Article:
Connected to Women in History

In Celebration of Women’s History Month, I am proud to say that I am related to Clarissa Harlowe Barton (1821-1912), the Founder of the American Red Cross.

We appear to be separated by 20 degrees, perhaps 7th cousins, 5 times removed.

Simplified Surname Tree based on WikiTree Generational Path to illustrate the 20 degree connection.
Simplified Surname Tree based on WikiTree Generational Path

This connection was identified using WikiTree. When on a WikiTree category page, if a “My Connections” button appears in the upper right, clicking the button will lead to a page of personalized connections. The names fall into two categories: Ancestors and Cousins (blood) and Connections (through marriage). You do also need to have enough of your family’s details entered to connect to the shared tree.

When viewing the Women’s History category, I clicked the “My Connections” button to discover the connection to Barton.

Who are you connected to?

#1950 Census Launch

Quick Links for #1950Census; 12:01 am April 1st / 11:01 pm March 31
The initial name search available on the NARA site –

Help with transcribing names will be important. The initial AI work was a good start, but we need to improve the quality of the transcription.
* andreen should be Andrew
* are should be Avis
* Melliam should be William
* Herbert is correct
* And, another person’s name wasn’t transcribe

To help improve the index, volunteer at FamilySearch’s “Get Involved” –

The not quite perfect transcription is also the reason to keep an open mind when searching for your family names. Look for family groups.

Also, the larger counties may take longer to fully load. It was relatively easy to find family in Ogle County (rural), but the Cook County (urban) images were slow to load.

It also may take time for the records to be available at the other sites (Ancestry, FamilySearch, and MyHeritage), but the National Archives search tool works well.

Happy hunting.

1950 Census in Context

When you view a census report for a household, the ages and relationships are interesting in themselves and can help break open a brick wall. Other information on the population schedule and farm schedules can offer context to answer other research questions.

The U.S. Census Bureau summarized the 1950 population data into state profiles. (1) Some of tables summarized information by county and others by urban locations. A few DuPage locations are summarized on Table 4, pp 13-9 to 13-11: Aurora, Downers Grove, Elmhurst, and Wheaton.

In 1950, DuPage County comprised 331 square miles and 154,599. It’s population increased 49.4% from 1940, after increasing 12.5% between 1930 and 1940. DuPage was categorized as 76.1% urban versus rural [Table 5, Page 13-12]

Township, city, and village populations between 1950, 1940, and 1930 are compared. For example, Wheaton’s population was 7258 in 1930, 7389 in 1940, and 11638 in 1950.

The pdf is keyword searchable if you are looking for a specific location. DuPage is printed and searchable as “Du Page.”

In DuPage, the median age was 31.5, 6.7% people were over 65 years, .4% of the county’s was non-white, and the median school years completed were 12.1. 82.7% males were in the labor force, while only 26.9% of females were in the labor force. The median income was $4098. [Table 11, Page 13-57] Knowing this information, we understand where our ancestors fit with the community profile.

By looking at the summary by the country of birth [Table 42a, page 13-165], we can see that the 11390 DuPage county residents born outside the U.S. came from a variety of locations. The top five are:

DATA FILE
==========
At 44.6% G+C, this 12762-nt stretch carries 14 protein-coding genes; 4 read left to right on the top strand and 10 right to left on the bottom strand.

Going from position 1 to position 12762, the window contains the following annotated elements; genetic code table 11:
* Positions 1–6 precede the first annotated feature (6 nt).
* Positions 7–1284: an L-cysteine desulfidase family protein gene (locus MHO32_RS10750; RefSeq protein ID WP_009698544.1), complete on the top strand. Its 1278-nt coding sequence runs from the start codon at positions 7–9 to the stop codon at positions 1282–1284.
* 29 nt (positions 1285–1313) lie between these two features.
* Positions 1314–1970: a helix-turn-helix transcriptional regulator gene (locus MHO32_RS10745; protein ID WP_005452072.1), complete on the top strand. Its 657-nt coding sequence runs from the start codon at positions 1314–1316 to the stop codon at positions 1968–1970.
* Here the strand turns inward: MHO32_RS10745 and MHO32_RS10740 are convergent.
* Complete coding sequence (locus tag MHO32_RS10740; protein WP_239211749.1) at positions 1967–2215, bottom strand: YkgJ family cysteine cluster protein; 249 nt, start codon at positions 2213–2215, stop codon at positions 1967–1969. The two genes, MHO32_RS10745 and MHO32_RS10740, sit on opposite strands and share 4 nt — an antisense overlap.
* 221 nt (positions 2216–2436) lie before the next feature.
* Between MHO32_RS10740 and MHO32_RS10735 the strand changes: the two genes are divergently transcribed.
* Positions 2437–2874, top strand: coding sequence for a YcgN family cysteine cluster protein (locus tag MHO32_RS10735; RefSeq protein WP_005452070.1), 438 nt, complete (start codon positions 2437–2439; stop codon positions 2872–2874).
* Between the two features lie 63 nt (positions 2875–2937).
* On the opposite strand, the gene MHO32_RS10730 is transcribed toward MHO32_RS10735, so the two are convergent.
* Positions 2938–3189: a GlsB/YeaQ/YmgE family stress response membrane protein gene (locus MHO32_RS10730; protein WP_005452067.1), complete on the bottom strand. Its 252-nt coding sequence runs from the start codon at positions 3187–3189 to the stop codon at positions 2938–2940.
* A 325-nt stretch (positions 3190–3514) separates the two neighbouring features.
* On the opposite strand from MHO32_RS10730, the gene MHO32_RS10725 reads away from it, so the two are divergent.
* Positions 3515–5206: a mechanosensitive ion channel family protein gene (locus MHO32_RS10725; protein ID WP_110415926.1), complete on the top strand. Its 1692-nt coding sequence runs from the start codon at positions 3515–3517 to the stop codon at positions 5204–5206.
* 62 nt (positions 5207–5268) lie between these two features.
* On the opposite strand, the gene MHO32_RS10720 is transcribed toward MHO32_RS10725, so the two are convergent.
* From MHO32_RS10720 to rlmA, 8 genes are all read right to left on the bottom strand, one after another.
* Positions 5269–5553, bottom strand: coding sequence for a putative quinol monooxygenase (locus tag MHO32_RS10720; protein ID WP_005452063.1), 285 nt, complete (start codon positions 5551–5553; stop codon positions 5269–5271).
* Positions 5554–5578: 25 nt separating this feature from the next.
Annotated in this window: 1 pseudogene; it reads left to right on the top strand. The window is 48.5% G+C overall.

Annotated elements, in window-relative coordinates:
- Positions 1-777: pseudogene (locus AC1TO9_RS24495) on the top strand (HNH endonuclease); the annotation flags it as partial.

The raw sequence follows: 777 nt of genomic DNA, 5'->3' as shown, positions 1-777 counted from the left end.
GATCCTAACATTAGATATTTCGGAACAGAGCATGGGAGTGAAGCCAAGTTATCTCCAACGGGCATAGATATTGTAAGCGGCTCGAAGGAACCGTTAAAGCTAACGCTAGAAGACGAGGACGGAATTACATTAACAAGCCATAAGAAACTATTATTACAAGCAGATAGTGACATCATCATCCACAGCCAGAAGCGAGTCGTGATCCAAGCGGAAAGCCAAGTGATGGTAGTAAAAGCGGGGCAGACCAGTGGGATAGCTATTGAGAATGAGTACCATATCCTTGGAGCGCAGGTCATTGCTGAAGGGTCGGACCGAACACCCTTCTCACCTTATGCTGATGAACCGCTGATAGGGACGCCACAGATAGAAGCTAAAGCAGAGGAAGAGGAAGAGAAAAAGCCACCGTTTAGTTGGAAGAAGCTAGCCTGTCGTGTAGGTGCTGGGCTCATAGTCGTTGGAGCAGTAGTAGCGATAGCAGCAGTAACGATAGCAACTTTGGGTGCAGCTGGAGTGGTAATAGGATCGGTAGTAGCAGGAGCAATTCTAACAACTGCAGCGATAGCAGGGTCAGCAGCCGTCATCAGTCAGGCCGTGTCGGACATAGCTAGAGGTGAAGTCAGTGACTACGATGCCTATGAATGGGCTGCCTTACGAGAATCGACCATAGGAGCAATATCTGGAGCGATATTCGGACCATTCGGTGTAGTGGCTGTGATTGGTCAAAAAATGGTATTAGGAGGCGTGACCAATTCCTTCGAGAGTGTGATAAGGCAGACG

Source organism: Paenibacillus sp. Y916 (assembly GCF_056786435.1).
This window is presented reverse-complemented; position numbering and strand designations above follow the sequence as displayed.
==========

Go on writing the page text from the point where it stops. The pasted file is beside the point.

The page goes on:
1. Germany, 2589, 22.7%
2. Canada-Other, 994, 8.7%
3. England and Wales, 906, 8%
4. Sweden, 886, 7.8%
5. Czechoslovakia, 863, 7.6%

In DuPage, 81.2% of adult males were employed. [Table 43, Page 13-169] The top five occupation groups were:
1. Craftsmen, foremen, and kindred workers, 10,888, 24%
2. Professional, technical, and kindred workers, 7,171, 15.8%
3. Managers, officials, and props., exc. farm, 6,926, 15.2%
4. Operatives and kindred workers, 6,434, 14.2%
5. Clerical and kindred workers, 4,279, 9.4%

The top five industry groups were:
1. Manufacturing, 15,423, 34%
2. Construction, 4,114, 9%
3. Other retail trade, 3,761, 8.3%
4. Railroads and railway express service, 2,680, 5.9%
5. Finance, insurance, and real estate, 2,182, 4.8%

The following fictional case studies are used because we don’t have access to the data yet.

Case Study 1
Janet Wood, age 30, black, married, wife to head of household, clerk in a bank.

She is very close to the median age of 31.5, She is 1 of 19.5% of women who were employed, 39.8% of women employed as Clerical and kindred workers, and 7.9% employed in the Finance, insurance, and real estate industry. Clerical occupations are the one group where women were employed at a higher rate than men.

Case Study 2
John Schmidt, age 75, white, married, retired, born in Germany.

He is among the 1.8% of DuPage aged 75 to 84, 1.5% of DuPage age 65 and over and not listed in the labor force, and the 22.7% born in Germany.

1950 Census of Population: Volume 2. Characteristics of the Population,” digital images, United States Census Bureau ( : accessed 5 February 2022), Part 13: Illinois, Number of Inhabitants

#1950CensusCountdown #genealogy #FamilyHistory

Mapping the 1950 Census

Addition: Ancestry added a cool new tool - 1950 Census district finder at It overlays the old ED map over a current map.

When you think about enumerators visiting most households in person, it is amazing and wonderful that they achieved 99% coverage. (1)

On April 1, 2022, they 1950 Census enumeration sheets become available by NARA and shared through the major genealogy sites like FamilySearch and Ancestry. .

“Several procedures were used to improve the accuracy and completeness of the 1950 census, including: improved enumerator training, providing enumerators with detailed street maps of their assigned areas, publishing “Missed Person” forms in local newspapers, and setting a specific night to conduct a special enumeration of persons in hotels, tourist courts, and other places frequented by transients.” (2)